Antojitos mexicanos is a broad term for a variety of appetizing snacks typical of our country. In general, they are made with a corn base, but can also include other things like telera in the case of pambazos (a flat bread roll to make this style of sandwich). Mexico City is peppered with small street stalls offering these delicacies prepared on the heat of a large comal. Although they are typical street fare, antojitos can also be found on restaurant menus, generally as appetizers.
The most common antojitos are quesadillas, tacos, gorditas, tlacoyos, pambazos, empanadas, memelas, tostadas, tlayudas, elotes, garnachas, and esquites, though the list goes on. Here are eight places we recommend for a tasty snack binge.
Expendio de Maíz
This small restaurant in the heart of Roma is a unique antojería known for its food and its vision. Owner Jesús Tornés draws from his connection to the countryside and seeks to recover the use of regional ingredients towards a cuisine based around traditional native dishes using small producers. Here, the menu is creative and changing based on the ingredients that are available. No matter what you are served, be it gorditas, tacos, or memelas, everything that comes out of this rustic kitchen built with volcanic rock and crowned by an epic steaming comal, is exquisite.
Yucatán 84, Roma Norte, Cuauhtémoc
T. 55 2498 9964
A classic for Mexican food and, more specifically, antojitos. The menu has a section dedicated to “antojitos de banqueta” offering variety and quality. We can recommend the pickled pig’s trotters and the plantain empanadas. El Bajío is home to many regional dishes of Mexico, Veracruz in particular, which is why the antojitos you find here aren’t typically available in other Mexico City restaurants, delicacies like Xico-style crab tacos or garnachas orizabeñas.
Insurgentes Sur, 800, Del Valle, Benito Juárez
T. 55 5543 1037
Gastronomía Mágica en la Roma
For more than twenty years, this stall has been serving tasty antojitos in the Roma neighborhood. Anchored on the corner of Córdoba and Álvaro Obregón, Gastronomía Mágica en la Roma represents the typical CDMX street fare – the dough for the blue corn tortillas prepared right next to a giant comal on one side that heats the pambazos, tlayudas, sopes, and quesadillas. On the other, a table with all the day’s guisados (stews). There’s usually a crowd, but we recommend taking you time just as they do with each preparation. Always worth it for the flavors. Order a cecina taco with chicharrón prensado (pressed pork rind). The pambazos, a sandwich whose bread has been dipped in a guajillo pepper sauce before hitting the grill, are excellent.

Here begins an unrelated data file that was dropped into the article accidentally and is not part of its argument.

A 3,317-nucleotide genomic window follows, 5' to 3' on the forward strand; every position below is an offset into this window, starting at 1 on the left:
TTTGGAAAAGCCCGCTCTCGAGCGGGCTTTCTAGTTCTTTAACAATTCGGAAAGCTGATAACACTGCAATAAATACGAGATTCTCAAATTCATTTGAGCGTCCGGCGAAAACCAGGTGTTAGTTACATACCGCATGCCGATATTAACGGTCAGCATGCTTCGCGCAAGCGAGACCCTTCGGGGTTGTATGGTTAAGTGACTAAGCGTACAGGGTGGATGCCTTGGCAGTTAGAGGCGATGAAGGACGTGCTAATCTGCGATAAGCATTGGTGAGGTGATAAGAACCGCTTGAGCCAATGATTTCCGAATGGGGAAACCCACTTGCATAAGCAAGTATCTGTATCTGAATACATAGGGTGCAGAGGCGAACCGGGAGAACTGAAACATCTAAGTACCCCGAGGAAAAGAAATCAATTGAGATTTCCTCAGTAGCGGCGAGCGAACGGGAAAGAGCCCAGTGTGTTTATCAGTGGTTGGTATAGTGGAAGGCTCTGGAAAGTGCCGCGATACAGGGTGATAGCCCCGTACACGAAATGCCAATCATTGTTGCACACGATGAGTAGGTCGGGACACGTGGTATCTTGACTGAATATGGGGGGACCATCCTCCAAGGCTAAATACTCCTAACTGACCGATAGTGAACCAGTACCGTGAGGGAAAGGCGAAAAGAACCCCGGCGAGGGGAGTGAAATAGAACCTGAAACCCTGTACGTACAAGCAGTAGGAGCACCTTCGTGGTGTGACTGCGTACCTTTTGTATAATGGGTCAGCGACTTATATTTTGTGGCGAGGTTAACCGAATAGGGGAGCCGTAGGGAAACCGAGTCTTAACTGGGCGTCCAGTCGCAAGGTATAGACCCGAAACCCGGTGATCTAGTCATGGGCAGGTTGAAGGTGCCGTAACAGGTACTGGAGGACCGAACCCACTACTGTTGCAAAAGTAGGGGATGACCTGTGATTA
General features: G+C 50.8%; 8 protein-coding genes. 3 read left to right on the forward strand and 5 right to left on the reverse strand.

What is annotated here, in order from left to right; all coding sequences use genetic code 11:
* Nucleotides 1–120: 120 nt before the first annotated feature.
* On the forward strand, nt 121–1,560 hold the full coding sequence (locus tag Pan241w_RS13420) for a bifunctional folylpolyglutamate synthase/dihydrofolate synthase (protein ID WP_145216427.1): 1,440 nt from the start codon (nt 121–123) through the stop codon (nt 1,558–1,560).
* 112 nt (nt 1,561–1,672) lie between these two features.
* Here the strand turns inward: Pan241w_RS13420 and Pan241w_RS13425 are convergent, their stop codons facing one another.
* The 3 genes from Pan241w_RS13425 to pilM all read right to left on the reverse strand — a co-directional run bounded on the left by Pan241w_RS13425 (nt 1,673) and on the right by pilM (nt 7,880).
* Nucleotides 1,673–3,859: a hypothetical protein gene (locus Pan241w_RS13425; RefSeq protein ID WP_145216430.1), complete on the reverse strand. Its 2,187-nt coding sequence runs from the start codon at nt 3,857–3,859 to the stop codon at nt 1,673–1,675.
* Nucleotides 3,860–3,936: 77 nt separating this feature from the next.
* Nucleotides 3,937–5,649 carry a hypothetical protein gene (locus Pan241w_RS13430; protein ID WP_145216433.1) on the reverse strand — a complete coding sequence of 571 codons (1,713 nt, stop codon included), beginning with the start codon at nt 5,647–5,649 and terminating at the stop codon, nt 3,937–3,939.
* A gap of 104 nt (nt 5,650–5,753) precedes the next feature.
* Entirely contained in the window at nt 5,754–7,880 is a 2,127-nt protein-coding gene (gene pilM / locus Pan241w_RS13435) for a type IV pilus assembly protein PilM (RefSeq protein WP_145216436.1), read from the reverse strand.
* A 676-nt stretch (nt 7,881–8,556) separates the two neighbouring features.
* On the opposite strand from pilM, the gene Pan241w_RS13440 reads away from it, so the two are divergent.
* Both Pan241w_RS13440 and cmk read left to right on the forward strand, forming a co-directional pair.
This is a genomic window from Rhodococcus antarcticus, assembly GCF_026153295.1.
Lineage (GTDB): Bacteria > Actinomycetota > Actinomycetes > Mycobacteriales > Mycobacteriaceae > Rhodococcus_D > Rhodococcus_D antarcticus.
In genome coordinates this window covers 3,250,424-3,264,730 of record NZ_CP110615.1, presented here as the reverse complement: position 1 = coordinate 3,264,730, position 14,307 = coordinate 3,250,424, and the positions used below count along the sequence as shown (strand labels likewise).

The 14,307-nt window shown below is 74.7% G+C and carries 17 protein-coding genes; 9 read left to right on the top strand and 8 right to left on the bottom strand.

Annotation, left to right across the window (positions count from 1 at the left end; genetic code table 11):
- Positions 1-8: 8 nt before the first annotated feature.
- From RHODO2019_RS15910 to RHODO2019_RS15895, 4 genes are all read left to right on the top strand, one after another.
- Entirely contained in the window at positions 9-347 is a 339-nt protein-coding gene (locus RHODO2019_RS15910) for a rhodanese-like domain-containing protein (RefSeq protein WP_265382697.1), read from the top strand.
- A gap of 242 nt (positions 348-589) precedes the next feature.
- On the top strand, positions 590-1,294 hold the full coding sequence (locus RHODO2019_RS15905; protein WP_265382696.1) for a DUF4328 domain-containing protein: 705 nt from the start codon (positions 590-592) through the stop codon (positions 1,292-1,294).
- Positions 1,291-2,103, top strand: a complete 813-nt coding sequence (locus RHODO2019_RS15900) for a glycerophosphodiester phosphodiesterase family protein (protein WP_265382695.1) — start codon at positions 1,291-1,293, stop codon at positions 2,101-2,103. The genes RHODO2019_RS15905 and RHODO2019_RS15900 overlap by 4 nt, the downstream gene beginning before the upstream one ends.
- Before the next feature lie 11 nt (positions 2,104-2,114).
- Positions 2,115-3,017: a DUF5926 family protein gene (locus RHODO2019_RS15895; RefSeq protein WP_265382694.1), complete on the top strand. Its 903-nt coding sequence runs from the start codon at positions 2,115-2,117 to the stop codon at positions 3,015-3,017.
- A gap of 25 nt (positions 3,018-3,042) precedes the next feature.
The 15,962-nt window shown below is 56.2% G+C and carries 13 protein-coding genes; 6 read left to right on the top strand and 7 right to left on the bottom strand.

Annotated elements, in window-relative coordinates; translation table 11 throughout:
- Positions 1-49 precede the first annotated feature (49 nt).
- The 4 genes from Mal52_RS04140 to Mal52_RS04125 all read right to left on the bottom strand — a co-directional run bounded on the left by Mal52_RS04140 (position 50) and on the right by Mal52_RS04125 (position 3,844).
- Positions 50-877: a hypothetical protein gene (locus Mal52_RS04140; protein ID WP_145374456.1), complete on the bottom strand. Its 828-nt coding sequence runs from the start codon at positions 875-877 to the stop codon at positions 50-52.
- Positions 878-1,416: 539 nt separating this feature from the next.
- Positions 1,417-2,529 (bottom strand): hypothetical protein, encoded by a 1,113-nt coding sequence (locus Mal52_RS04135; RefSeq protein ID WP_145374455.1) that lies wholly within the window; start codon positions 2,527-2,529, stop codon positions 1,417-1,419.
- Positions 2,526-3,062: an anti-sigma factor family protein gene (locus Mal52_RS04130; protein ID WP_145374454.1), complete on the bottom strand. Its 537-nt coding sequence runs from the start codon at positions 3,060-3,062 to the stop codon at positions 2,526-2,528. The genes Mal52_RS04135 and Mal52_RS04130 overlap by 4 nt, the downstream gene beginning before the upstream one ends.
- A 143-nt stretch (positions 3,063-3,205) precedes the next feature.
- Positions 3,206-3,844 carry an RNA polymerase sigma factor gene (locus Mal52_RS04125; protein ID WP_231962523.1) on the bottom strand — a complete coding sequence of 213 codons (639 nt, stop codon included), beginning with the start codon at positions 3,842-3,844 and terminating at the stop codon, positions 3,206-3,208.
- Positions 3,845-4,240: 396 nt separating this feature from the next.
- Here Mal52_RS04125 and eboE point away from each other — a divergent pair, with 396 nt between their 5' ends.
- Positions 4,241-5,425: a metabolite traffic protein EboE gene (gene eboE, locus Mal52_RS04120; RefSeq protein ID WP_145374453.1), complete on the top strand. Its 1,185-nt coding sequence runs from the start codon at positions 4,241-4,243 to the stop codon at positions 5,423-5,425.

Esquina de Córdoba y Álvaro Obregrón, Roma Norte, Cuauhtémoc
This esquites stand became a hit for their incredible combinations paired with a fun Instagram campaign. Made with cacahuazintle corn kernels, they offer a variety of options to garnish your esquites – butter, mayonnaise, grasshoppers, pepitas, chips, Japanese peanuts, and cheese. Choose from their salsas of piquín with lemon, habanero, peanut, or macha. They also have elotes and tlayudas, among other snacks. A perfect stop to quell any craving.
Tonalá 28, Roma Norte, Cuauhtémoc
La Montejo is a splendid cantina in Condesa and that is not gratuitous. The food and service are so good that the table conversation can go on for hours. The antojitos like panuchos de cazón, papadzules, or stuffed cheese are partly to blame. The portions are generous and well priced.
Benjamín Franklin, 261-A, Condesa, Cuauhtémoc
T. 55 5516 5851
Mercado de antojitos de Coyoacán
A visit to this market is a culinary journey that deserves a few hours of dedication. Start the day early with healthy juices and fresh fruits before giving in to any and all cravings. From tasty tacos to freshly made tlacoyos, there is an infinite number of stalls specializing in gorditas and quesadillas. This market is the perfect place to get to know the different types of traditional food in CDMX. We highly recommend Las Tostadas Originales de Coyoacán, easily recognizable for the large crowd it attracts daily.
Higuera 10, La Concepción, Coyoacán
For a visit south to the center of Tlalpan, it’s a good idea to start with some delicious Mexican snacks, and Barra Alipús is perfect for botanitas and mezcal. Offering Oaxacan cuisine, every appetizer is full of flavor and originality. They have a wide range of typical antojitos, but the stand outs are those representing their Oaxacan origins, for example, the hoja de santa stuffed with quesillo in chile meco sauce, the garnachas istmeñas or the memelas oaxaqueñas (ask for them with tasajo) are all mouth-wateringly good.
Guadalupe Victoria 15, Centro de Tlalpan, Tlalpan
T. 55 6363 4375
They say “La Coyoacana has it all” and they aren’t wrong. One of Coyoacán’s favorite spots, the extensive menu and cocktail bar make it the perfect place to go for a snack – delicious sopes and tlacoyos, the cazuelitas with poblano peppers and cream or tacos costeños. While La Coyoacana’s lively vibes make it an ideal place to meet up with friends or family, it gets crowded on weekends and they don’t accept reservations, so try to arrive early and enjoy the charming patio.
Higuera 14, La Concepción, Coyoacán
T. 55 5658 5337